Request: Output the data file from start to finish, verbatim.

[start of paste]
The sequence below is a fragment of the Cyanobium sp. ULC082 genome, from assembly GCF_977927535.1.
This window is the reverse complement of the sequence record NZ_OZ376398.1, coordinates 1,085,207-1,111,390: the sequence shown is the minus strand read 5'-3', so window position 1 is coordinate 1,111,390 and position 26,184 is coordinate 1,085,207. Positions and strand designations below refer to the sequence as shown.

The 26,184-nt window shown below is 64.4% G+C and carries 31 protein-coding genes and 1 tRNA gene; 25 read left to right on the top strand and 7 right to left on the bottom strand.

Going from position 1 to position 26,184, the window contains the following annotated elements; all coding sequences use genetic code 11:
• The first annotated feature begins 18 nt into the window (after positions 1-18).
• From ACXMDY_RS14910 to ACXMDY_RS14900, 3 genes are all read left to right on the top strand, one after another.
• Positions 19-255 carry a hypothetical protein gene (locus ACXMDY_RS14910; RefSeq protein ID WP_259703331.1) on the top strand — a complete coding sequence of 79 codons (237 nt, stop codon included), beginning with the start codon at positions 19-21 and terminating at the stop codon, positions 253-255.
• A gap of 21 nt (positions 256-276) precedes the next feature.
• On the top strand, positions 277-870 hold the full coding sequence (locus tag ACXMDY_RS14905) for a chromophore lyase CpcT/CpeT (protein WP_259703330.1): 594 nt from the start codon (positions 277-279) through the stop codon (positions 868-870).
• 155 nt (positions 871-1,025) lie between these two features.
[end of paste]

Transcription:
The sequence below is a fragment of the Cyanobium sp. ULC082 genome, from assembly GCF_977927535.1.
This window is the reverse complement of the sequence record NZ_OZ376398.1, coordinates 1,085,207-1,111,390: the sequence shown is the minus strand read 5'-3', so window position 1 is coordinate 1,111,390 and position 26,184 is coordinate 1,085,207. Positions and strand designations below refer to the sequence as shown.

The 26,184-nt window shown below is 64.4% G+C and carries 31 protein-coding genes and 1 tRNA gene; 25 read left to right on the top strand and 7 right to left on the bottom strand.

Going from position 1 to position 26,184, the window contains the following annotated elements; all coding sequences use genetic code 11:
• The first annotated feature begins 18 nt into the window (after positions 1-18).
• From ACXMDY_RS14910 to ACXMDY_RS14900, 3 genes are all read left to right on the top strand, one after another.
• Positions 19-255 carry a hypothetical protein gene (locus ACXMDY_RS14910; RefSeq protein ID WP_259703331.1) on the top strand — a complete coding sequence of 79 codons (237 nt, stop codon included), beginning with the start codon at positions 19-21 and terminating at the stop codon, positions 253-255.
• A gap of 21 nt (positions 256-276) precedes the next feature.
• On the top strand, positions 277-870 hold the full coding sequence (locus tag ACXMDY_RS14905) for a chromophore lyase CpcT/CpeT (protein WP_259703330.1): 594 nt from the start codon (positions 277-279) through the stop codon (positions 868-870).
• 155 nt (positions 871-1,025) lie between these two features.